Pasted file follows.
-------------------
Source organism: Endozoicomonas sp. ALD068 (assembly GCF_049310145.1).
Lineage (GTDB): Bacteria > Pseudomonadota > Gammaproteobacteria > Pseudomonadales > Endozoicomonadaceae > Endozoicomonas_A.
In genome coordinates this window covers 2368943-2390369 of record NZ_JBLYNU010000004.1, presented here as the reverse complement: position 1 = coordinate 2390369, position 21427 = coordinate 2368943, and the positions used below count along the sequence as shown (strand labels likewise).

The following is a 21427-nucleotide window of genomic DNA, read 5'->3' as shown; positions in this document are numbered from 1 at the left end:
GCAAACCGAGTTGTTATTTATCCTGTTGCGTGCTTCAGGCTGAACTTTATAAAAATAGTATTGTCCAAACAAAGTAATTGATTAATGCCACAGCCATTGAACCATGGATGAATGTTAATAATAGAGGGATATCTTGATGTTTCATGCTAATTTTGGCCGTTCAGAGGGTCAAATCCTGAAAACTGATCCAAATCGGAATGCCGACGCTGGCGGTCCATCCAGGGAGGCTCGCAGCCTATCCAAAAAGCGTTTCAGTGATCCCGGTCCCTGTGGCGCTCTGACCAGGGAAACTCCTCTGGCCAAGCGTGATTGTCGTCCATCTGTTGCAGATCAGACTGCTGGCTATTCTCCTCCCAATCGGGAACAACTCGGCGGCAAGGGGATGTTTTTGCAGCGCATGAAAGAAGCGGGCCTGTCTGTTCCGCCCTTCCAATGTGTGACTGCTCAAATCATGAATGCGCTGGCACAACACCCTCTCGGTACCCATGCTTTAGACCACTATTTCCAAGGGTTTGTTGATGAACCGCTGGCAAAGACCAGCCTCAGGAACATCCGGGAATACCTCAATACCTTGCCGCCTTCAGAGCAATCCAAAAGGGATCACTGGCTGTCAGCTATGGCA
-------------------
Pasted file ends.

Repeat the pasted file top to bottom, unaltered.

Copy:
Source organism: Endozoicomonas sp. ALD068 (assembly GCF_049310145.1).
Lineage (GTDB): Bacteria > Pseudomonadota > Gammaproteobacteria > Pseudomonadales > Endozoicomonadaceae > Endozoicomonas_A.
In genome coordinates this window covers 2368943-2390369 of record NZ_JBLYNU010000004.1, presented here as the reverse complement: position 1 = coordinate 2390369, position 21427 = coordinate 2368943, and the positions used below count along the sequence as shown (strand labels likewise).

The following is a 21427-nucleotide window of genomic DNA, read 5'->3' as shown; positions in this document are numbered from 1 at the left end:
GCAAACCGAGTTGTTATTTATCCTGTTGCGTGCTTCAGGCTGAACTTTATAAAAATAGTATTGTCCAAACAAAGTAATTGATTAATGCCACAGCCATTGAACCATGGATGAATGTTAATAATAGAGGGATATCTTGATGTTTCATGCTAATTTTGGCCGTTCAGAGGGTCAAATCCTGAAAACTGATCCAAATCGGAATGCCGACGCTGGCGGTCCATCCAGGGAGGCTCGCAGCCTATCCAAAAAGCGTTTCAGTGATCCCGGTCCCTGTGGCGCTCTGACCAGGGAAACTCCTCTGGCCAAGCGTGATTGTCGTCCATCTGTTGCAGATCAGACTGCTGGCTATTCTCCTCCCAATCGGGAACAACTCGGCGGCAAGGGGATGTTTTTGCAGCGCATGAAAGAAGCGGGCCTGTCTGTTCCGCCCTTCCAATGTGTGACTGCTCAAATCATGAATGCGCTGGCACAACACCCTCTCGGTACCCATGCTTTAGACCACTATTTCCAAGGGTTTGTTGATGAACCGCTGGCAAAGACCAGCCTCAGGAACATCCGGGAATACCTCAATACCTTGCCGCCTTCAGAGCAATCCAAAAGGGATCACTGGCTGTCAGCTATGGCA